IN THE spring of 2006, the state legislature in New York voted to authorize $9.2 billion for New York City to build new schools and repair old ones. In January of 2007, the state's new governor, Eliot Spitzer, proposed a $5.4-billion increase in annual operating funds for the city's schools--to be phased in over the next four years--and at least an additional $4 billion for school districts in the rest of the state. The first stage of this increase has now been approved by the legislature.
These events represent the culmination of a 13-year-old lawsuit, in which the main plaintiff, the Campaign for Fiscal Equity (CFE)--a coalition of parent organizations, community school boards, concerned citizens, and advocacy groups--for which I served as co-lead counsel, successfully argued that the state's constitution guaranteed every child the right to a sound basic education.
The CFE case, in turn, is emblematic of a much larger national movement, considered by many to be a kind of Act III in the story that began with Brown v. Board of Education and continued throughout the civil rights era that followed. Lawsuits challenging state methods of funding public schools have been launched in 45 of the 50 states and in recent years have been phenomenally successful. Since 1989-in an era largely dominated by the conservative political agenda--plaintiffs have prevailed in 20 of the 27 final liability decisions in cases that have been based on "adequacy claims" that all schools must receive the resources necessary to provide students with the opportunity for a meaningful education that enables them to meet challenging new state standards.
Education is an especially contentious field, but there is widespread agreement that this remarkable series of legal rulings has been prompted by a crisis in the nation's public schools, that the crisis disproportionately affects children from poor and minority families, and that nothing less than the functioning of America's democratic institutions and its future economic competitiveness hang in the balance. Let me cite just a few of the most alarming figures:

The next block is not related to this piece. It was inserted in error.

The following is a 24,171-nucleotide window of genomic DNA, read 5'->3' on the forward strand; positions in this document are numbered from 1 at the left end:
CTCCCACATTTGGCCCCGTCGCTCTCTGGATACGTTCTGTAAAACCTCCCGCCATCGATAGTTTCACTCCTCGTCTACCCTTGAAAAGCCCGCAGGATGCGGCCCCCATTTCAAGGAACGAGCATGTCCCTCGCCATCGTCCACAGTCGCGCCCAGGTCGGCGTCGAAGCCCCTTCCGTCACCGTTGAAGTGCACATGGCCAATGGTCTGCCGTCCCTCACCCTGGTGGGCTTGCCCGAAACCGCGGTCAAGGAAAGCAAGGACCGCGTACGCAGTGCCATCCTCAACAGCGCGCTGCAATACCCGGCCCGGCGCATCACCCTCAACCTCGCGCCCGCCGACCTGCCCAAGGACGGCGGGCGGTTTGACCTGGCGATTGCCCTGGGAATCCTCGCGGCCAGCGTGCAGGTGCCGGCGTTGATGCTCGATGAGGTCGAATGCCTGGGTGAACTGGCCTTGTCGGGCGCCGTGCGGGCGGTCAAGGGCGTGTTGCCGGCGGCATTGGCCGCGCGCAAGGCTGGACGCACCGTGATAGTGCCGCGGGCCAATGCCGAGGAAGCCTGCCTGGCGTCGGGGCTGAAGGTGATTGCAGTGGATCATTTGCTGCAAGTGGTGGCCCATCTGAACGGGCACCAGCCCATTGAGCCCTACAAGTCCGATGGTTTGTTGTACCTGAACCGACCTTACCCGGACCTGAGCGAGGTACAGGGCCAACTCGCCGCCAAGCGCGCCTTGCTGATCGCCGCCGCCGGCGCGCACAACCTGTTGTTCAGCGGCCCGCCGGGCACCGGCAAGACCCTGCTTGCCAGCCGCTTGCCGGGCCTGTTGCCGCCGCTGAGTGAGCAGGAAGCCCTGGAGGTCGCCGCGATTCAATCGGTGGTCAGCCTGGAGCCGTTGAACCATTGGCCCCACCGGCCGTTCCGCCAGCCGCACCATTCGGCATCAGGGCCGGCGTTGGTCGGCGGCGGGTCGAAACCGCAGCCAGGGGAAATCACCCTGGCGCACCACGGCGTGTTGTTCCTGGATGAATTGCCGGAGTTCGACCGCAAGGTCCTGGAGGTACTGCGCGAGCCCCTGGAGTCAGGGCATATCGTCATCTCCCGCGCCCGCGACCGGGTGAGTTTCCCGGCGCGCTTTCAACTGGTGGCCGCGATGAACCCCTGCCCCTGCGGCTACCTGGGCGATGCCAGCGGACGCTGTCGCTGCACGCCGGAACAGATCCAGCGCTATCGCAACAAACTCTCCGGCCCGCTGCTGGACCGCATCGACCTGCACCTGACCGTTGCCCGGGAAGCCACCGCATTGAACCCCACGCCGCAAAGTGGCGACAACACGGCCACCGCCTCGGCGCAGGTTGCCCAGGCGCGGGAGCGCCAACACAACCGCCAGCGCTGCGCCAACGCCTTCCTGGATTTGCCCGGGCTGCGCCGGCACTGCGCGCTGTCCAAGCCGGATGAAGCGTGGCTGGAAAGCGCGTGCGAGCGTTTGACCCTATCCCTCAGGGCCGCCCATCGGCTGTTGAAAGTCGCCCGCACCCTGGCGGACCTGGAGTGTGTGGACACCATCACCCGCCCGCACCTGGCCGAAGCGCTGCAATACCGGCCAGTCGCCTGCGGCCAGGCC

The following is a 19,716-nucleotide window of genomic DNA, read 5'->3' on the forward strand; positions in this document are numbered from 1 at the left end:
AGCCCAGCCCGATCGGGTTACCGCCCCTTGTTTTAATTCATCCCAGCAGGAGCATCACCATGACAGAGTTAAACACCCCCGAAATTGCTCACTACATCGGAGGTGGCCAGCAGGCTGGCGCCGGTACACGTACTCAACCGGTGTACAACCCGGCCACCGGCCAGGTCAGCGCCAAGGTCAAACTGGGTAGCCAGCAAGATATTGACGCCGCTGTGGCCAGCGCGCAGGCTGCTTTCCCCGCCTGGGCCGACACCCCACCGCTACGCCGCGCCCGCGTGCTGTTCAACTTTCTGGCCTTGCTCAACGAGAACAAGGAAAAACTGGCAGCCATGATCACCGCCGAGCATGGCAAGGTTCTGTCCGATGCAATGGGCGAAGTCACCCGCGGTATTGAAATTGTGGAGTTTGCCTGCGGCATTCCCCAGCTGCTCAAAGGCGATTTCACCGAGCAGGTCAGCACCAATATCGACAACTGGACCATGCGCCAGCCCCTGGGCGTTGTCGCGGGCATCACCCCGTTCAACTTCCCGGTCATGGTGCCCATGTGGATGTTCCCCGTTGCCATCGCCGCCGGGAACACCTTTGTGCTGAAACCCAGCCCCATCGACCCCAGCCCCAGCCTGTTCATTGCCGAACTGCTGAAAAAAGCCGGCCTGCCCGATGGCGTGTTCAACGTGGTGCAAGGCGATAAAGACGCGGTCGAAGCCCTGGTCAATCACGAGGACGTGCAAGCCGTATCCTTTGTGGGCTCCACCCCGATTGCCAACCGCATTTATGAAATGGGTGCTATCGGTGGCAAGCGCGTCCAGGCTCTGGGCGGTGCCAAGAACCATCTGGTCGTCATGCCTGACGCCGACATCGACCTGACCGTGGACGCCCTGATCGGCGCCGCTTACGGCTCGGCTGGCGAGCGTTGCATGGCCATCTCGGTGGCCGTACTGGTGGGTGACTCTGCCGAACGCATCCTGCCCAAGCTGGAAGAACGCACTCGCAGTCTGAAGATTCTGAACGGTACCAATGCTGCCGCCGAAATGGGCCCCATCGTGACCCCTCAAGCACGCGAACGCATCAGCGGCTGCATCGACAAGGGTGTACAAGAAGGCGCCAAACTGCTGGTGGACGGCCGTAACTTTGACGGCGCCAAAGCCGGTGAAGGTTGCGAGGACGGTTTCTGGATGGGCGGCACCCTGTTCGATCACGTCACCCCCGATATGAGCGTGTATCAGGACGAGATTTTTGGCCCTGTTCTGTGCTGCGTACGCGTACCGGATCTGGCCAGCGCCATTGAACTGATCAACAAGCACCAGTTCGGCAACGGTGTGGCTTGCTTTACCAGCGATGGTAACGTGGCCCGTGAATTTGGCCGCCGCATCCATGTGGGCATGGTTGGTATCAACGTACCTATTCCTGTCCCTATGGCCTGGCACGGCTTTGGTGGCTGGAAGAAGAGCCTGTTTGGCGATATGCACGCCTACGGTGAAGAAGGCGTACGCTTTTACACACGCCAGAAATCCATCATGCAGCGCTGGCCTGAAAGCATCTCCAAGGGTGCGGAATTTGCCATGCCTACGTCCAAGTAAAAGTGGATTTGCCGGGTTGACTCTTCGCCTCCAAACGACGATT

* By the end of fourth grade, African American and Latino students--indeed, poor students of all races--are two years behind their wealthier, predominantly white peers in reading and math. By eighth grade, they have slipped three years behind, and by 12th grade, the gap is a full four years.
* Among 18- to 24-year-olds, about 90% of whites have either completed high school or earned a GED (General Education Development) diploma. Among blacks, the rate is 81%; among Hispanics, 63%. However, a much larger proportion of blacks earn GEDs than whites: only about 50% of black students earn regular diplomas, compared with about 75% of whites.
* Fewer black than white eighth-graders enroll in college in the year after they graduate from high school (44% versus 58%), and fewer still persist to earn a bachelor's degree (17% versus 35%).
* By 2020, the nation's most educationally at-risk groups--Latinos and African Americans--will constitute a majority of the students in America's public schools.
There also is little dispute among observers of all political stripes that adequacy lawsuits constitute perhaps the most significant attempt to redress this imbalance since Brown.
"Adequacy lawsuits have been decided in favor of plaintiffs in states as Republican red as Kansas, Montana, and North Carolina," write Martin West and Paul Peterson, editors of a new volume titled School Money Trials: The Legal Pursuit of Educational Adequacy. In the aftermath of Brown, contemporary beliefs and values have, for many judges, endowed the education clauses of state constitutions with a new meaning that has powerful implications for what states must do. (1)
In June 2007, however, a new development lent even greater significance to the adequacy movement. At the end of its 2006-07 term, the U. …